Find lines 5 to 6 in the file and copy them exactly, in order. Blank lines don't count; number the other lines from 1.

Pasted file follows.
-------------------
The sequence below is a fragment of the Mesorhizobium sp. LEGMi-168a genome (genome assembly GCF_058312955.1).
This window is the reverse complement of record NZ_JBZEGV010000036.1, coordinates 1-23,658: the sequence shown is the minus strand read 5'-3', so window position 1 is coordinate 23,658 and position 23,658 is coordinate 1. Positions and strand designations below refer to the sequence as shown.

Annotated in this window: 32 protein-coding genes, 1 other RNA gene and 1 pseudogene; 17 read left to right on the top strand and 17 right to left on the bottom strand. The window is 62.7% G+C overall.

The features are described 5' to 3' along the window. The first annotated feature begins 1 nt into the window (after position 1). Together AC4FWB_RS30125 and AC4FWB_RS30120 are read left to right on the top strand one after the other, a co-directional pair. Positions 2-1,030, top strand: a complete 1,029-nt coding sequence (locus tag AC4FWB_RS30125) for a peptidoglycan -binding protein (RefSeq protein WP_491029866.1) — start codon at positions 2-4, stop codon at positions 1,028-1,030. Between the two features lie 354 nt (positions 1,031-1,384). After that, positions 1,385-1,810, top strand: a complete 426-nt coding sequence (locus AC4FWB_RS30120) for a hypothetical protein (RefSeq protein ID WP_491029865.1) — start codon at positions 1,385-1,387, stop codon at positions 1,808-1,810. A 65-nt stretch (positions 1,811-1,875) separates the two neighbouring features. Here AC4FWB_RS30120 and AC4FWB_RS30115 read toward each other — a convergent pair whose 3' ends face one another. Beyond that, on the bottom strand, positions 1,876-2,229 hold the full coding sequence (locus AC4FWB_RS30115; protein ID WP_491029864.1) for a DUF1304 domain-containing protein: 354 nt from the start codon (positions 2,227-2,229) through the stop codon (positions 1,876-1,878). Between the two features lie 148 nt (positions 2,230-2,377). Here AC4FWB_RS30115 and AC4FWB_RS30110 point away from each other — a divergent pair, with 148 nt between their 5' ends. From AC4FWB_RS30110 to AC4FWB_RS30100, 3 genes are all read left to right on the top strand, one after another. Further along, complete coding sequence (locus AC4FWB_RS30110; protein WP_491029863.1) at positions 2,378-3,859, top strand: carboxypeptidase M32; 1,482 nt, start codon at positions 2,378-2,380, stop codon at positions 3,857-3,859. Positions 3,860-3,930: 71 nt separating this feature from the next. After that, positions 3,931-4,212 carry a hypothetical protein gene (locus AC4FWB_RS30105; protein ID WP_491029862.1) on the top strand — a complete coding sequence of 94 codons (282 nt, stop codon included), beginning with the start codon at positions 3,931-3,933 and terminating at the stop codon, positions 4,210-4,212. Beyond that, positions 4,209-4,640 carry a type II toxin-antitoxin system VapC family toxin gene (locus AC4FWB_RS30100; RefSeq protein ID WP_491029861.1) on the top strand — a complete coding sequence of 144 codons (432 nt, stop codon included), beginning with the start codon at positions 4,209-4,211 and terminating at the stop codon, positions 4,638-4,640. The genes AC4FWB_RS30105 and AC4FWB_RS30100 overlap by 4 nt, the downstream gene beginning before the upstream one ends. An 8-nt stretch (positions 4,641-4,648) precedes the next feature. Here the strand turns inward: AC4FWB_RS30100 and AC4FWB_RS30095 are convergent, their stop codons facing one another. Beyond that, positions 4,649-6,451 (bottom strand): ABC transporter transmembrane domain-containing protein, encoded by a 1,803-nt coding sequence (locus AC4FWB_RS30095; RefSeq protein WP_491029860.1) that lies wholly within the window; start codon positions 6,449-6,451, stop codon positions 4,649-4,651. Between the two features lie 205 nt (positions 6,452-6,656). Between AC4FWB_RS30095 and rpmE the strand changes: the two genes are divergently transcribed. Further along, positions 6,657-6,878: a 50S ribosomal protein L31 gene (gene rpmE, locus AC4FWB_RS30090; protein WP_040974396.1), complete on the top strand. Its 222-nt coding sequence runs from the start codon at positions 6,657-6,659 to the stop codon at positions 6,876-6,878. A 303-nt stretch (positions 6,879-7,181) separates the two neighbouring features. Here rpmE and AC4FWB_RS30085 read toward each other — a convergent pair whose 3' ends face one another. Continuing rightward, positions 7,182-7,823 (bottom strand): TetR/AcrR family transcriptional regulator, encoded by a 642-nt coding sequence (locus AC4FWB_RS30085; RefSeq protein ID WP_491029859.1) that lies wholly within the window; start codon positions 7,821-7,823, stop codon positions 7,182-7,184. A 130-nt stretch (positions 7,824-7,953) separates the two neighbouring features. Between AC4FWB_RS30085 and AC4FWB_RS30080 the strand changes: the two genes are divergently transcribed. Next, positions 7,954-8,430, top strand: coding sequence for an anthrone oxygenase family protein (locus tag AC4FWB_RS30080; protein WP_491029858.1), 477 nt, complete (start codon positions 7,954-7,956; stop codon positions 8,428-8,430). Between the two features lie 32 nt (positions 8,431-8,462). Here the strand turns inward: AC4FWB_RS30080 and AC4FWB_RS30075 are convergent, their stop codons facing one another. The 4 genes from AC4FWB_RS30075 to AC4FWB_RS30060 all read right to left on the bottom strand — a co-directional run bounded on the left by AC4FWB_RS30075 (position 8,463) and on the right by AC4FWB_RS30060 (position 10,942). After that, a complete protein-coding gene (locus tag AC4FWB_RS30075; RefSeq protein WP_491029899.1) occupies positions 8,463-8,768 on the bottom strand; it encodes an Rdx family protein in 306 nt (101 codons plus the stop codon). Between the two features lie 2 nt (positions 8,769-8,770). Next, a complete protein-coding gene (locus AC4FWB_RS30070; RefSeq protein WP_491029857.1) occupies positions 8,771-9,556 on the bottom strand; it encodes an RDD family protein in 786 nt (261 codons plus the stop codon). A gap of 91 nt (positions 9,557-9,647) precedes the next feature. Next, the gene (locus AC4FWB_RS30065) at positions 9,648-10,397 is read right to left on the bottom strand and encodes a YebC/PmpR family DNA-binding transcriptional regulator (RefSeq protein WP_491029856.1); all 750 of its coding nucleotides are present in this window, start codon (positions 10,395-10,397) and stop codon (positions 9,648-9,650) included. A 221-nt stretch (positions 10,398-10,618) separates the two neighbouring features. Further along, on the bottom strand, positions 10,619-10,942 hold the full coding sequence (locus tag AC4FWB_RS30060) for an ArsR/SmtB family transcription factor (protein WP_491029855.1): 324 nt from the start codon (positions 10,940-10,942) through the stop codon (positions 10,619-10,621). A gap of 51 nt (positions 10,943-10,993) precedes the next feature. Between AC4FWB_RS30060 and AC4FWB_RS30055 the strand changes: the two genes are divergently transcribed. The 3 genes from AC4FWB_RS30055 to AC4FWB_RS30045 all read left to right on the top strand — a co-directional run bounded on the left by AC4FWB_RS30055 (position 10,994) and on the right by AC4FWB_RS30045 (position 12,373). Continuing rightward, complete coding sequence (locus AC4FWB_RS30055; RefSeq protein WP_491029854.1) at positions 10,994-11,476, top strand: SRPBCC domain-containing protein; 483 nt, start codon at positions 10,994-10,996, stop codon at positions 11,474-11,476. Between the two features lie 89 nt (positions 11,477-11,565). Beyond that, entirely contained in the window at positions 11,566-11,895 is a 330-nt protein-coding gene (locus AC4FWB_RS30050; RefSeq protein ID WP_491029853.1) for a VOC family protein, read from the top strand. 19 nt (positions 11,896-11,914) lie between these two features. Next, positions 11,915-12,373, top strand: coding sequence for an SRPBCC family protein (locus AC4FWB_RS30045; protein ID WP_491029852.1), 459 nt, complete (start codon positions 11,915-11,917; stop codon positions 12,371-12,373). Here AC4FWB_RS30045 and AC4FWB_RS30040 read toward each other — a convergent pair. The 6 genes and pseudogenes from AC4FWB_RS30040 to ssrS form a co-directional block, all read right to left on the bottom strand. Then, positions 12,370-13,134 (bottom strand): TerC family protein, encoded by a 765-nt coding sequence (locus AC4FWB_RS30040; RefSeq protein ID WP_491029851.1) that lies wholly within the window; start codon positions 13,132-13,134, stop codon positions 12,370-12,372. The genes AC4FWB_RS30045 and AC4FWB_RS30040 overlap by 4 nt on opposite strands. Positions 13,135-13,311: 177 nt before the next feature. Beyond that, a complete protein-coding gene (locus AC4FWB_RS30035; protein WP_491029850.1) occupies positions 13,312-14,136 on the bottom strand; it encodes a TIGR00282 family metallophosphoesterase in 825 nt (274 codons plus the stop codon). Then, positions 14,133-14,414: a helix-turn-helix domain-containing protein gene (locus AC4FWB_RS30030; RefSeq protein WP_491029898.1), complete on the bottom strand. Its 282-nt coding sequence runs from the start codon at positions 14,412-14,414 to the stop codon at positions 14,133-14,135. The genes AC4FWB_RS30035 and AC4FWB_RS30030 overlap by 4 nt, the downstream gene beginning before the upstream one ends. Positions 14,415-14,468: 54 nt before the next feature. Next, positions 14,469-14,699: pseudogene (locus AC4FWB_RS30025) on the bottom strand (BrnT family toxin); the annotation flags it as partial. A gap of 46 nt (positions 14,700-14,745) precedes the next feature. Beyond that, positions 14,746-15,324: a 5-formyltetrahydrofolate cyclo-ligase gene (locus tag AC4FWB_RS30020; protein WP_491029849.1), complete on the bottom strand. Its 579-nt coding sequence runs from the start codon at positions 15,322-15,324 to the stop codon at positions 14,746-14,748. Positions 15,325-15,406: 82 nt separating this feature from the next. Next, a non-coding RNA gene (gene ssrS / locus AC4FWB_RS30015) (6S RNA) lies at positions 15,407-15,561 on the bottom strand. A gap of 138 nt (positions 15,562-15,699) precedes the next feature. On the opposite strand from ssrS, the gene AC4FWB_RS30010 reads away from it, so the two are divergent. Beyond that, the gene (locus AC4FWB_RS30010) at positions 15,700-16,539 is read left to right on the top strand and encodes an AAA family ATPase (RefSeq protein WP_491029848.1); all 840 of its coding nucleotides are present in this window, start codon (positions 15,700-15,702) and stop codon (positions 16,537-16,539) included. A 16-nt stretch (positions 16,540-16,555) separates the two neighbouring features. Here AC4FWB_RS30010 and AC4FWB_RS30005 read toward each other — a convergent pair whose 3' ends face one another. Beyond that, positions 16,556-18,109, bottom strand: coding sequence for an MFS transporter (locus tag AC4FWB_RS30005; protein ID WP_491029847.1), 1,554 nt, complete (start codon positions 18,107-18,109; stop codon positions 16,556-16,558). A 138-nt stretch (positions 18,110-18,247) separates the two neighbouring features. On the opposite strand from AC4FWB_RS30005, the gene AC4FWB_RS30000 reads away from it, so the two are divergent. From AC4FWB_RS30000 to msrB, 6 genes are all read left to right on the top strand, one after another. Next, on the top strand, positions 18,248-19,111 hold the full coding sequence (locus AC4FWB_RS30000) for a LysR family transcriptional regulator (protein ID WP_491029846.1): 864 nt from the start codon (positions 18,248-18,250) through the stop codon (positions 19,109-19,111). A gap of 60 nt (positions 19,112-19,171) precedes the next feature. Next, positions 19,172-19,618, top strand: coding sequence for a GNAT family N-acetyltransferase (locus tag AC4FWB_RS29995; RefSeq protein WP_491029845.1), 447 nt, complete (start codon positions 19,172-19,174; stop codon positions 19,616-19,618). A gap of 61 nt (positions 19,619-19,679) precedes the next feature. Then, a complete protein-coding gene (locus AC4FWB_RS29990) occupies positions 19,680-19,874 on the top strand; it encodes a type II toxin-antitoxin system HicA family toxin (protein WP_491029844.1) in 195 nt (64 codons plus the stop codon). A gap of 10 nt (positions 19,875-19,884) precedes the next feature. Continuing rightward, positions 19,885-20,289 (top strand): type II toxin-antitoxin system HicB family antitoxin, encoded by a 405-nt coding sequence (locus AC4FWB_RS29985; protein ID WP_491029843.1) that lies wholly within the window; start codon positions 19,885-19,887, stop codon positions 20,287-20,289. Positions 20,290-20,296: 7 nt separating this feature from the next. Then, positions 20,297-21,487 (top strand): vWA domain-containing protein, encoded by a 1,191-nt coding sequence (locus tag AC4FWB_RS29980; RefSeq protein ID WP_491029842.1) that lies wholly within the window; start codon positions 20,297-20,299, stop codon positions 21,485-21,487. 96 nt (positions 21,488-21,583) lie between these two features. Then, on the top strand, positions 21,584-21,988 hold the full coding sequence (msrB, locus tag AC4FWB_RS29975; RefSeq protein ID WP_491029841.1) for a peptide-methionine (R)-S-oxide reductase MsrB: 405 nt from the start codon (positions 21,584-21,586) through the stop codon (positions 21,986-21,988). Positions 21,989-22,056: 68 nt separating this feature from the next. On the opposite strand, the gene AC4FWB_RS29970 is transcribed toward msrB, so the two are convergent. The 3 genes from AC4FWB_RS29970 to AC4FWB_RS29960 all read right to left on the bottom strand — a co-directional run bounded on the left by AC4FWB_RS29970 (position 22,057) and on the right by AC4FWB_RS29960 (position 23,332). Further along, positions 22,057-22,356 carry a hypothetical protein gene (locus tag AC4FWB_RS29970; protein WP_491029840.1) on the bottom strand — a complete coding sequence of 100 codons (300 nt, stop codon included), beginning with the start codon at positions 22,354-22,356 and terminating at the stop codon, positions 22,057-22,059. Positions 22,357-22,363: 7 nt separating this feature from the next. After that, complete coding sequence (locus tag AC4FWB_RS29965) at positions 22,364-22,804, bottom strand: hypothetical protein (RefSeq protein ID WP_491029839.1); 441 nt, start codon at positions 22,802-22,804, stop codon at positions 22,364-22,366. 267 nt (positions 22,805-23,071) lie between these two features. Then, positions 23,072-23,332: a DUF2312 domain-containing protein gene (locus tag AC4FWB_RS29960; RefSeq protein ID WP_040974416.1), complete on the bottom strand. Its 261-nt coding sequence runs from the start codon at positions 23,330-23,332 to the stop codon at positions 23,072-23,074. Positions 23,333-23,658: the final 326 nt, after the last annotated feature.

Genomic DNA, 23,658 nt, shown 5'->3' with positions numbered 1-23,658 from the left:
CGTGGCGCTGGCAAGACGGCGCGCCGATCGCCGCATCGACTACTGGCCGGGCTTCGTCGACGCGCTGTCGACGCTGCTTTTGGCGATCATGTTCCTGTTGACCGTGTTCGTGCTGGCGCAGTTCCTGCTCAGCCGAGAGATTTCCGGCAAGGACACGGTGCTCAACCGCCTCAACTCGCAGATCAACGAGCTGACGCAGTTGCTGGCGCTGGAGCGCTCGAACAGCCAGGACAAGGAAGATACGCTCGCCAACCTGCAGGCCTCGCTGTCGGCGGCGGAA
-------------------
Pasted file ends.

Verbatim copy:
Genomic DNA, 23,658 nt, shown 5'->3' with positions numbered 1-23,658 from the left:
CGTGGCGCTGGCAAGACGGCGCGCCGATCGCCGCATCGACTACTGGCCGGGCTTCGTCGACGCGCTGTCGACGCTGCTTTTGGCGATCATGTTCCTGTTGACCGTGTTCGTGCTGGCGCAGTTCCTGCTCAGCCGAGAGATTTCCGGCAAGGACACGGTGCTCAACCGCCTCAACTCGCAGATCAACGAGCTGACGCAGTTGCTGGCGCTGGAGCGCTCGAACAGCCAGGACAAGGAAGATACGCTCGCCAACCTGCAGGCCTCGCTGTCGGCGGCGGAA